With one out in the top of the ninth inning, Arizona’s Jake McCarthy tried to steal second in a 5-5 game.
Buster Posey, like he’d done 255 times in his career, instantly popped up out of his crouch and delivered a perfect strike to second. McCarthy was out by a mile, and AZ’s rally lost all momentum.
The on-point throw was vintage Posey. It inspired a string of “ain’t havin’ it” tweets from fans and beat reporters alike.
But Posey wouldn’t have been behind the plate to gun down McCarthy if the game was played earlier in the season. The Giants put the 34-year-old catcher on a strict two games on, one game off load management regimen akin to that of NBA stars.
“I don’t think there’s any question that it’s helped,” Posey said after that Diamondbacks game, a 6-5 win.
Posey, 34, has had major hip surgery and a gruesome ankle injury. Keeping the catcher’s body fresh has been a major factor in Posey’s All-Star season for the historically excellent Giants (106-54). He hasn’t spent any time on the injured list in 2021, yet has sat out 49 games — 30.6% of the season before Saturday.
The coaching staff’s plan for Posey is consistent with their cautious handling of the rest of the team, with the balance of posting versus pushing through injuries generally tilted in the favor of long-term health and peak performance.
After starting four straight games, something he hasn’t done all season, Posey isn’t in the starting lineup Saturday against the Padres. It’s likely the last time he’ll rest in 2021, with the playoffs around the corner.
“At this time of the year, with where we’re at, it’s time to push a little more,” the three-time World Series champion said.
What does Posey actually accomplish during these “rest” days like Saturday? He doesn’t necessarily stick to a specific recovery routine. Sometimes he’ll even work out, athletic trainer Dave Groeschner said.
San Francisco’s training staff has tended to Posey for so many years — 14 to be exact — so they can personalize his treatment.
Usually on days off, Posey will get a soft-tissue massage for an hour to 90 minutes, Groeschner said. As a catcher, Posey’s lower body is the area that needs the most attention — that’s what squatting several hundred times a game will do to you.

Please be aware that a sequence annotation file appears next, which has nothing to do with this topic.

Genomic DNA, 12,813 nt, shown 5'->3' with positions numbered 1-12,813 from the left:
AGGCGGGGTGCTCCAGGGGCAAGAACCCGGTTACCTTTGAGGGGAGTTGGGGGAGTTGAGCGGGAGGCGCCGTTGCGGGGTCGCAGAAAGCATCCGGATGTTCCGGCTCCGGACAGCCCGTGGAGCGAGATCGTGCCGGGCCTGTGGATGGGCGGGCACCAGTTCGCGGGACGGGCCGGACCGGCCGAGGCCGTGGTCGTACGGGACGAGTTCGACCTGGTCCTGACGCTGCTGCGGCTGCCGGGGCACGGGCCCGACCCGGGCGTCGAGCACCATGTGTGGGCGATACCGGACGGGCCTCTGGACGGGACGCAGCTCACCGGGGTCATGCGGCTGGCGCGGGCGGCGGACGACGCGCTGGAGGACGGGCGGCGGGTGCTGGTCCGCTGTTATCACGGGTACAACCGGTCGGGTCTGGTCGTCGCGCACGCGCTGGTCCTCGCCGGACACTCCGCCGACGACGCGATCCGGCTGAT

The hip is another area of focus, Groeschner said, especially because tightness there can cause back issues. Recovery “modalities” to address that and other extremities include both the hot and ice tub, which Groeschner said Posey uses regularly.
Posey’s rest-day activity, or lack thereof, has depended on the nature of the previous two games. Travel, longer games, volume of pitching changes and the general bumps and bruises of a game can dictate his treatment.
“Just knowing him and talking to him, the schedule has definitely been beneficial to help his body through the season,” Groeschner said.
The grind of a 162-game season is an unfathomable concept for those who have never done it. Catching an entire season is a whole different ballgame. Posey’s doing it as the third-oldest active backstop with at least 400 plate appearances.
In the top of the first inning at Petco Park on Sept. 25, Posey took a foul tip off a 94mph fastball to the facemask. He froze for a moment, then removed his mask while staying in a crouch. The home plate umpire asked him if he was okay. After a moment, Posey reset for the next pitch.
Groeschner said Posey’s toughness is underrated. Foul tips like that, either to the face, shoulders or shins happen several times every game. Almost all go unnoticed.
And it’s not just taking fastballs to the body. Bullpen games — which the Giants had plenty of in September — are especially taxing both physically and mentally. Posey has to crouch up and down for each pitcher’s warmup sessions and games take longer. He has to prepare more game plans to be able to call pitch sequences for each arm.
Plus, with such a tight division race, every game has had a playoff-level intensity for weeks. That makes physical health even more vital — mental strain can be even worse when you’re in pain, Groeschner said.
The seven-time All-Star is a very “schedule-oriented” person, Groeschner said, so knowing throughout the year when his rest days are coming has been beneficial to his psyche. The rhythm of his off-days will also be similar in the playoffs, when there’s more built in time between games and series, Groeschner said.
In the last couple weeks of the season, Posey’s load management has become less rigid. Now after games, he and manager Gabe Kapler will talk about how he’s feeling and go from there. Kapler said at this point, they’re going to try to get Posey behind the plate as much as possible.
“You get down to the 160th game, there’s only so much we can do until the offseason comes,” Groeschner said.
The trainer stresses that Posey’s winter workouts are also pivotal for getting him through a season. Three to four days a week, the catcher comes into Oracle Park as early as 7am to train with SF’s strength coaches on his lower half, shoulder flexibility and overall mobility.
The product of his offseason and in-season preparation is undeniable. A year removed from taking the 2020 season off, Posey has recorded his highest batting average (.303) since 2017. Among catchers with the same minimum of 400 plate appearances, Posey’s WAR is the highest (4.8).
On Sept. 14 against the Padres after two consecutive days off, Posey went 3-for-5 with a homer and two runs. Hitting .333 with a .853 OPS in the last two weeks, the rest has helped him feel spry for the stretch run of the season.
“Absolute workhorse,” starter Anthony DeSclafani said. “He’s one of the best catchers for a reason, and why he’s been so successful for a reason. He knows how to prepare, knows how to win. It’s been a privilege and it’s been awesome getting to watch him perform everyday and for me to throw to him.”